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Let’s face it: nothing dims that ‘owning-a-home’ glow faster than realising how much interest you could pay over the life of your loan.

After some soul searching, you may ask yourself:

‘How can I pay as little interest as I can on my loan repayments?’

With so many home loan options available in the market, it can be challenging to know which will best suit your budget.

To help you make a more informed decision, meet…

… the split rate home loan.

Man with glasses pointing thumbs at chest

AKA ‘the mullet of the home loan world’, thanks to its financial stability and spontaneity.

Let’s get to know the split rate home loan and put it to the test. This way, you can understand how this loan feature could help you weather interest rate peaks and troughs.

What is a split rate home loan?

A split rate home loan lets you chop your mortgage into both fixed and variable interest rate portions. These portions typically will fall into two loan accounts with different rates and fees. Once the fixed interest period ends, that portion of the loan reverts to a variable rate.

If you don’t split your home loan, you can either:

  1. stick to a fully variable rate home loan (typically the popular option for many loans); or
  2. fully fix your mortgage to one rate for a specified period (usually one, three or five years).

Types of interest rates on a home loan

Variable rates can ebb and flow based on:

  • the Reserve Bank of Australia’s (RBA’s) decisions on where interest rates sit (i.e. rate cuts or hikes)
  • how your lender responds to the RBA’s decisions (e.g. how much of an interest rate cut they’ll pass on to their customers).

Variable rates might suit you if you’re a solid budgeter and financially prepared for potential interest rate hikes.

Fixed interest rates:

  • don’t change, despite the RBA’s decisions on interest rates
  • are locked in for a period you agree with your lender
  • revert to a variable rate when the fixed period ends – unless you opt to fix again.

A fixed rate might suit you if you want financial stability, as you’ll always know how much interest you’re paying on top of your usual repayments on your outstanding balance.

Split rates feature:

  • both fixed and variable rates home loan.

A split home loan might suit you if you want the best of both worlds (i.e. variable and fixed rates).

See how these loan types stack up by using our handy comparison service. In minutes, you can compare variable and fixed loans from some of Australia’s major lenders.

Enquire about any of our loans, and one of our trusted brokers will call you to guide you through the next steps – including splitting your loan!

Split home loan pros and cons?

Both variable and fixed-rate mortgages have their pros and cons – naturally, so too do split home loans. Keep in mind, though, that when you marry both variable and fixed rates, their pros and cons may (or may not) balance each other out.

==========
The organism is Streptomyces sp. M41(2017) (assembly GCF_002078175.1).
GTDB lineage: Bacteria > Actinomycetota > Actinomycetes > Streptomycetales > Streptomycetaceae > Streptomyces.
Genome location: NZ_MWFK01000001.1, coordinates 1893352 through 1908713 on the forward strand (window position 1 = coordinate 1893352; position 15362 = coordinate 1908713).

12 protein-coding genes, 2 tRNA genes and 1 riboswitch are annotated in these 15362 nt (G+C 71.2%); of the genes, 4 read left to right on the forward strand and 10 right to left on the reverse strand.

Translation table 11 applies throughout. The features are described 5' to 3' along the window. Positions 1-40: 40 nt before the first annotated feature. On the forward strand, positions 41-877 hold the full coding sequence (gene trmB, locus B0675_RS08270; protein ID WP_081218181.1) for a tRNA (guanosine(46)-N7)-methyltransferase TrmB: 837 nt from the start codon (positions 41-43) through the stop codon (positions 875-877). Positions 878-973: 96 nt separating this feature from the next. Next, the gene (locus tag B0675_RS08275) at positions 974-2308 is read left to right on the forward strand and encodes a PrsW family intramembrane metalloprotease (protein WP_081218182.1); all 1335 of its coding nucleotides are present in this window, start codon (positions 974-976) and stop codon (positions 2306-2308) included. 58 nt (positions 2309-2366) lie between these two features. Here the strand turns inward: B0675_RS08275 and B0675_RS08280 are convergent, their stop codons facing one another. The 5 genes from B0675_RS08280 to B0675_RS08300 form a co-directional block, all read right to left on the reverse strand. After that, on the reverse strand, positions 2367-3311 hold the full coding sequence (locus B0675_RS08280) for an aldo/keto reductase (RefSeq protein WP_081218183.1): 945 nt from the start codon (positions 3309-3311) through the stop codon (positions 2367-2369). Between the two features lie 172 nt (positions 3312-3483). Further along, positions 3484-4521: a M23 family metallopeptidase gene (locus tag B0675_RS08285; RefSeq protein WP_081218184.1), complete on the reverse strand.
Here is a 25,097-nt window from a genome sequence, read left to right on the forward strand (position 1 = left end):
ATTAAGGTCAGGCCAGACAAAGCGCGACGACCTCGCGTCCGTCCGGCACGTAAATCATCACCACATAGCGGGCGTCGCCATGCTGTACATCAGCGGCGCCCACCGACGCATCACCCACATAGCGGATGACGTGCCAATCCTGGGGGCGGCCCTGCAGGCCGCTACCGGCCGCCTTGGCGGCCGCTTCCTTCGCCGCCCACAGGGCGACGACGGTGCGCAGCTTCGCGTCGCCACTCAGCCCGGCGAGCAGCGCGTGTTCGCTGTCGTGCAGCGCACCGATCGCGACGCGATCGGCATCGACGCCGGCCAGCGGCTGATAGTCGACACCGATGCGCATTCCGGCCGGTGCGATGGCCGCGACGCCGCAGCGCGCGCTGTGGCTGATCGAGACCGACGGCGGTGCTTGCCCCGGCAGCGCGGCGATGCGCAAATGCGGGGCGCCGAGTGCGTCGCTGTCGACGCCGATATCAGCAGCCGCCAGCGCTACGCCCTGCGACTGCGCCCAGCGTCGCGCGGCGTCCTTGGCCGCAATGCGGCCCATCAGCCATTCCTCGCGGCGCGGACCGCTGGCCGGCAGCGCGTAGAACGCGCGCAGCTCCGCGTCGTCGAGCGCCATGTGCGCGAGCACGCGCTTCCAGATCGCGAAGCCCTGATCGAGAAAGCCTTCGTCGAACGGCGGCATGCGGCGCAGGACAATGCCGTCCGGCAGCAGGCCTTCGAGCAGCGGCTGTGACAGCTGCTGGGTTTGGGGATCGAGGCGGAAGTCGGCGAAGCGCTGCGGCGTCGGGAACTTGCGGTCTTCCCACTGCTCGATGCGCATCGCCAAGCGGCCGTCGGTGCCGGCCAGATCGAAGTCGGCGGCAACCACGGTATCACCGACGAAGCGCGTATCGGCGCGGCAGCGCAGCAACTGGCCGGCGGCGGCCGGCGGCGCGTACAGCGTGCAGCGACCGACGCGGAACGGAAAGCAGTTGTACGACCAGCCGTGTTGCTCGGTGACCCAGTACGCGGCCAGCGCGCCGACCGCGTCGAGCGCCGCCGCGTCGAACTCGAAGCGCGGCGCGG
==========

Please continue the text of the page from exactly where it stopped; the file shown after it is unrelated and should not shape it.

✔ You have some budgeting security, thanks to the fixed portion

For the fixed portion of your loan, you’ll know what your weekly, fortnightly or monthly repayments will cost you. Such certainty is helpful when it comes to budgeting – especially if you’re a first home buyer and navigating repaying a substantial debt for an extended period.

✔ Fixing a low rate means you might save money on interest

If you’re savvy and lock in a relatively low-interest rate, you can benefit from paying less on the fixed portion of your mortgage if rates go back up.

✔ If rates drop, your variable portion will likely see some interest savings

If you have a split account and interest rates fall, you might pay less interest on your variable portion than on your fixed portion. Your fixed interest rates would remain unchanged, which means they could be higher than the drop.

✔ You may be able to make extra repayments on your variable portion without penalty

With a split rate home loan, you could make extra repayments on the variable portion of your loan, usually at no additional cost. As such, you could pay back the variable portion of your loan faster and – in doing so – pay less interest overall.

You typically wouldn’t have the freedom to do this on the fixed portion of your loan. If your lender lets you make extra repayments on your fixed portion, repayments will likely be limited to a certain threshold.

✔ You aren’t bound to split your mortgage into specific portions

How much of your home loan you decide to cut into fixed and variable is really up to how risk-averse you are.

If you’re concerned about your ability to financially cope with increased interest rates, you might, for example, decide to fix 60% of your loan into one interest rate. The remaining 40% can change depending on what the Reserve Bank of Australia (RBA) and your lender decides to do.

✘ Fixing a rate now might mean a loss later

If interest rates do drop below your fixed rate, you won’t benefit from these market changes on this portion of your loan.